Oregon hospital systems fail to comply with state laws for patient charity care and put applicants through a maze of red tape and barriers when they apply for financial help, according to the union that represents many of their employees.
The new report was authored by researchers with the Service Employees International Union Local 49, which has more than 15,000 members in Oregon, Washington and Idaho, mostly in hospitals. Researchers issued the report amid litigation filed by Washington state’s attorney general against Providence Health & Services-Washington, alleging its hospitals in that state systematically failed to notify patients they may be eligible for charity help even as the hospitals directed collections agencies to pursue patients for payment.
The union’s report scrutinizes Providence, Oregon’s largest health care provider, and nine other non-profit hospital systems in the state. Researchers gathered policies and application forms and spoke to low-income patients who tried to use the hospitals’ charity care systems for help covering their bills.
Hospitals’ charity care systems are supposed to help cover the medical expenses of low-income patients who lack sufficient insurance coverage and cannot afford out of pocket costs.
Oregon’s hospital industry trade group criticized the SEIU report as a “limited and incomplete picture.”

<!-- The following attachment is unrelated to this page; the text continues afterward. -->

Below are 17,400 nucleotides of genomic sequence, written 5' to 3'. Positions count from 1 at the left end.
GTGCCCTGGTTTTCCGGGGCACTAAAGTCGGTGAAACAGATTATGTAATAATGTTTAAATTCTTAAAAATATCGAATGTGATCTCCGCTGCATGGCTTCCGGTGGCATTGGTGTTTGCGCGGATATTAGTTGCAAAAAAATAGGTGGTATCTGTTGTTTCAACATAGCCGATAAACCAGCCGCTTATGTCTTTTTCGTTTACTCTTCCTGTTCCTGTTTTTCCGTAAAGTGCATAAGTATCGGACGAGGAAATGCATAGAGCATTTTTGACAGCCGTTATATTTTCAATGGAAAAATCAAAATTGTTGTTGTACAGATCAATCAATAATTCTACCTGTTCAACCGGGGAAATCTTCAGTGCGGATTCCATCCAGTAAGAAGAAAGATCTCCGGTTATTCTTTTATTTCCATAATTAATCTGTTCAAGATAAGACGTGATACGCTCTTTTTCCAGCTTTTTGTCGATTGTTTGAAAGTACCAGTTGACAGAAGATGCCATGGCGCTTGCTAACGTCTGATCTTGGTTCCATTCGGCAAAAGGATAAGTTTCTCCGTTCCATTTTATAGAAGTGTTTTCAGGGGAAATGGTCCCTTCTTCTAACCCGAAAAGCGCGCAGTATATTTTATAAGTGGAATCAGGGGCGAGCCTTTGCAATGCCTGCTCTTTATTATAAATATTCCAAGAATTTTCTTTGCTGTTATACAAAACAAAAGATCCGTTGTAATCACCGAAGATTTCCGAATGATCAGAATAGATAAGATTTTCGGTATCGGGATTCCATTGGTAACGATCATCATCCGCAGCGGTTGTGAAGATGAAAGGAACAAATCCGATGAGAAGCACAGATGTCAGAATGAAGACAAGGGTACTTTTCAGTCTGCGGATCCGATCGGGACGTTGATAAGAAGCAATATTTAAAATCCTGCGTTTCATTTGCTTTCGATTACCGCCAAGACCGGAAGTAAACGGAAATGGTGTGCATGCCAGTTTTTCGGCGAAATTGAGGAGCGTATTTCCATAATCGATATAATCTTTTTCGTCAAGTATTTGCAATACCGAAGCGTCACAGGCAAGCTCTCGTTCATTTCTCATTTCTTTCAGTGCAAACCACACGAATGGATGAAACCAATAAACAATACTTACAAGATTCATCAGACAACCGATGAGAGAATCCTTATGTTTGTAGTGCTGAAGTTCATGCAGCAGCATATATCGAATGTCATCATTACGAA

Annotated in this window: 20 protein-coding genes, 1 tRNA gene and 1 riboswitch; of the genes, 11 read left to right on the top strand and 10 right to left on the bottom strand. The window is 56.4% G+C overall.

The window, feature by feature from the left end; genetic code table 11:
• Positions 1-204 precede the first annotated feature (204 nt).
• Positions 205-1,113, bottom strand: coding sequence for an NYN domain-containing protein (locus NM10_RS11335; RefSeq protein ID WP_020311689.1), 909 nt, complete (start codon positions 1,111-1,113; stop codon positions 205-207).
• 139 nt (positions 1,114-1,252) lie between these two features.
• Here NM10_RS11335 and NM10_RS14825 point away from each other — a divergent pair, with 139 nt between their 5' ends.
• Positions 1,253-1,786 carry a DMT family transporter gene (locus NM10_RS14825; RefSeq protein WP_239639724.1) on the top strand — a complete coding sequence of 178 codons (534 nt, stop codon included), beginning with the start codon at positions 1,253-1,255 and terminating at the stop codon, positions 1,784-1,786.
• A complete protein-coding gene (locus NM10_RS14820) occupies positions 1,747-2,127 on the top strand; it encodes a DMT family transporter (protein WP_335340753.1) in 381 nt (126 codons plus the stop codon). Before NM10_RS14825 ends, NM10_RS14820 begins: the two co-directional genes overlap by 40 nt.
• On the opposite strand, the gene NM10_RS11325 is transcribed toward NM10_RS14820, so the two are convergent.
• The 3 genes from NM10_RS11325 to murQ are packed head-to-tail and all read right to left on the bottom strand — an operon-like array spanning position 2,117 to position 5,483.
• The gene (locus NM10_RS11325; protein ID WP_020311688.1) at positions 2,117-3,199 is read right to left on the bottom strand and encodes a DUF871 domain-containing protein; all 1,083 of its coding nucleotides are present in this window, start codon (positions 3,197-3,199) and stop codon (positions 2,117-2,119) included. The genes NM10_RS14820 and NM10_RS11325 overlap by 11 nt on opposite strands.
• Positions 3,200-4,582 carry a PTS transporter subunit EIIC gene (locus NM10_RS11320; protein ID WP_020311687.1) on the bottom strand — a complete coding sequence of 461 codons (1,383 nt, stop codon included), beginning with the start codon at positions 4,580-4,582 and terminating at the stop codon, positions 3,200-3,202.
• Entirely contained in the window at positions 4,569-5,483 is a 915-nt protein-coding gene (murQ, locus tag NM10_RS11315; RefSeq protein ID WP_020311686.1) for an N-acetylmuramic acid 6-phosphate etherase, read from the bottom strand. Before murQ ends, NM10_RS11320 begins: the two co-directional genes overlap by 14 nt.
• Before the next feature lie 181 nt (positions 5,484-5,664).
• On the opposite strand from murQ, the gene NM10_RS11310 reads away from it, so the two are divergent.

The SEIU report’s findings include:
- Eight of 10 hospital systems asked patients for information about assets and bank balances, even though a 2019 state law is clear that charity care is based only on income.
- Six hospital systems have policies that bills are sent to collections in 120 days. That’s half the 240-day window that people have to apply for charity care under federal law.
- The charity system can be overly complex to navigate, with some systems lacking an online option to apply, or requiring an application even when the hospitals already have the information necessary to award financial help.
- Hospital systems also have vague language about whether the charity care covers services in clinics, even though state law requires clinic services to be covered too.
The findings also raise questions about the willingness of hospital systems to follow their mission as non-profits that enjoy the benefit of tax breaks even while sending the bills of poor patients seeking charity care to collection agencies.
“Laws are not being followed,” said Kirsten Isaacson, research director of SEIU Local 49, in an interview with The Lund Report. “If hospitals are going to continue to claim tax breaks that go along with their non-profit status, we have to be able to trust that they will comply with the law.”
Laura Johnson, a researcher with the union, said the existing laws for charity care are good, but there need to be consequences for hospitals that don’t follow them.
Prior to releasing its report, the SEIU contacted the Oregon Association of Hospitals and Health Systems in December 2021 to notify it that its financial assistance form was out of compliance with state law. The trade group updated the recommended form, but only two hospital systems out of 10 reviewed are using a compliant form, according to the report.
Hospital Industry Responds
In a statement, the hospitals trade group defended the industry.